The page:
It is no disgrace to be beaten in sport. As Tim Henman proved in his Wimbledon defeat, sometimes you come across an opponent that is simply out of your class.

It is more disappointing when a team fails to do itself justice. That was case with Warwickshire's performance on Wednesday when they appeared to wilt under pressure and allowed a Glamorgan side that should have been dead and buried to run away with the game.

This Warwickshire team has three main problems: the batting, the bowling and the fielding. In short, it is underperforming in all aspects of the game, though the underlying cause is perhaps the same: a lack of confidence.

Warwickshire have now not won a limited-overs game at home since April and the wretched Northants side remains the only county they have beaten this season in the shorter versions of the game.

It is hardly breaking news that the side lacks bowling strength. The same squad has been named for tonight's game against Gloucestershire, but Tim Groenewald must surely come into the side to add bowling depth. The ploy of utilising the part-time spin of Ian Westwood and Jim Troughton will work sometimes, but the fallacy of it was laid bare against Glamorgan.

The realisation that Warwickshire's fielding has deteriorated is harder to credit. Until the start of this season it is hard to remember a one-day side out-performing Warwickshire in the field. Now it is the norm. Trevor Penney's retirement is one reason, but when such reliable catchers as Michael Powell and Dougie Brown drop chances as simple as the ones they put down on Wednesday then alarm bells start to ring.

Fielding is so often the window to the soul of a side. Confident, happy sides invariably perform better as a fielding unit. Warwickshire are fielding like a side whose morale and confidence is low. It is no coincidence.

The problems of the batsmen are also puzzling. While the truism that batting is the side's strength is trotted out often enough, it would be reassuring to see some evidence.

There is talent in the batting order, certainly. But if talent were all it took to create a successful cricketer Graeme Hick and Mark Ramprakash would have 10,000 Test runs.

The truth is that confidence is vital in all aspects of this game, and Warwickshire, whether with bat, ball or in the field, look devoid of any.

Not for the first time this season a few boos rang out around Edgbaston as Warwickshire left the field on Wednesday night. Disappointment is understandable, but those supporters who jeered should reflect on what they hope to achieve by heckling their own side. The team need support now more than ever.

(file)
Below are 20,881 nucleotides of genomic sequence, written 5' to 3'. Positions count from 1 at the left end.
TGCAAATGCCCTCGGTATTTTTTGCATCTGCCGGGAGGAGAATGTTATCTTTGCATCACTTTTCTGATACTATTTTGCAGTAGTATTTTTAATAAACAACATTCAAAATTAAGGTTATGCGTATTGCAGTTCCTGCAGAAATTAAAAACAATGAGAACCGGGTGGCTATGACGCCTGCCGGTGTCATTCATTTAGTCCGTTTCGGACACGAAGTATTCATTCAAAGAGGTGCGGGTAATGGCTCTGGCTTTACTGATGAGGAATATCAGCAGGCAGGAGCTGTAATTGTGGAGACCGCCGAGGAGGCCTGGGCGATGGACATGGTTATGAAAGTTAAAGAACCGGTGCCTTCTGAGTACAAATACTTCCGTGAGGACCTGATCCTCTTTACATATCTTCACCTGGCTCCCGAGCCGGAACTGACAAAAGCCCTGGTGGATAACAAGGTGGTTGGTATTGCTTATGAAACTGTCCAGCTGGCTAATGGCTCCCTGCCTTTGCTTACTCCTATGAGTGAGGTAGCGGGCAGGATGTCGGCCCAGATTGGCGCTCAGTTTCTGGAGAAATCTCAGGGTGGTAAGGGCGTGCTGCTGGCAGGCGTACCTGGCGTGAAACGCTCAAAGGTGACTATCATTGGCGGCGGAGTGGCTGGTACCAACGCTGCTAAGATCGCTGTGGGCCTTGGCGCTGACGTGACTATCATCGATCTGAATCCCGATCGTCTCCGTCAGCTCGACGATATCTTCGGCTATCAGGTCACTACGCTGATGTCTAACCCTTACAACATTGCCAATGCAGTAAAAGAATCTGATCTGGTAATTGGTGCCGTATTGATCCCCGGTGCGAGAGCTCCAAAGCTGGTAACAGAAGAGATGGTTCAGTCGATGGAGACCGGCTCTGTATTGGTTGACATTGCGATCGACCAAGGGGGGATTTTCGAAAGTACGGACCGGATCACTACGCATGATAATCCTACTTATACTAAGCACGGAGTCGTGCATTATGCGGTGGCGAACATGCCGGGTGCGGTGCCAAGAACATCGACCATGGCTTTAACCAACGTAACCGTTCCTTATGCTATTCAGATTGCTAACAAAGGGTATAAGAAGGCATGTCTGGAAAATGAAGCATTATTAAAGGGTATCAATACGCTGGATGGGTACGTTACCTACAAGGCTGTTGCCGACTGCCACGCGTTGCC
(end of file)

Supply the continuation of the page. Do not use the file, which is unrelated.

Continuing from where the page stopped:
The new management regime of captain, coach and chief executive are bearing the brunt of the unrest. The 'fans forum' featuring the three of them (7.30pm, Dollery Bar, July 27) promises to be a lively evening.

They have been dealt a tough hand. Injuries and international call-ups have robbed the side of its four first-choice spinners (Giles, Vettori, Loudon and James) and the return of Loudon will now be delayed by his involvement in an unnecessary 'A' game against the tourists.

Unnecessary? Well we did used to have a level just below international standard where players could prove their worth to selectors. It was called county cricket. But that was before Duncan Fletcher diluted and diminished the domestic game.

At least Nick Knight should return tonight, subject to a fitness test. Nick Warren and Naqaash Tahir are expected to be fit for the Seconds game on Monday, while Lee Daggett has had an injection in his sore side and is not ready to return. Luke Parker and Moeen Ali, despite centuries for the seconds, again miss out.

All counties suffer injuries, however, and the management team can't hide behind them.

This is Warwickshire; a club which recently announced record profits and boasts a player salary the envy of nearly every other county. Expectations are high, and rightly so. In the end, there can be no excuses.

What the club needs now is dynamic and positive leadership from the captain or coach.

Losing, like winning, can become a habit. And Warwickshire are practically addicts. It will not be easy to turn things around.

Tonight Gloucestershire are the opponents at Edgbaston.

In Ian Harvey, Craig Spearman and Jon Lewis they have three potential match-winners, though the 250-runs they conceded against Somerset suggests that there are far from unbeatable.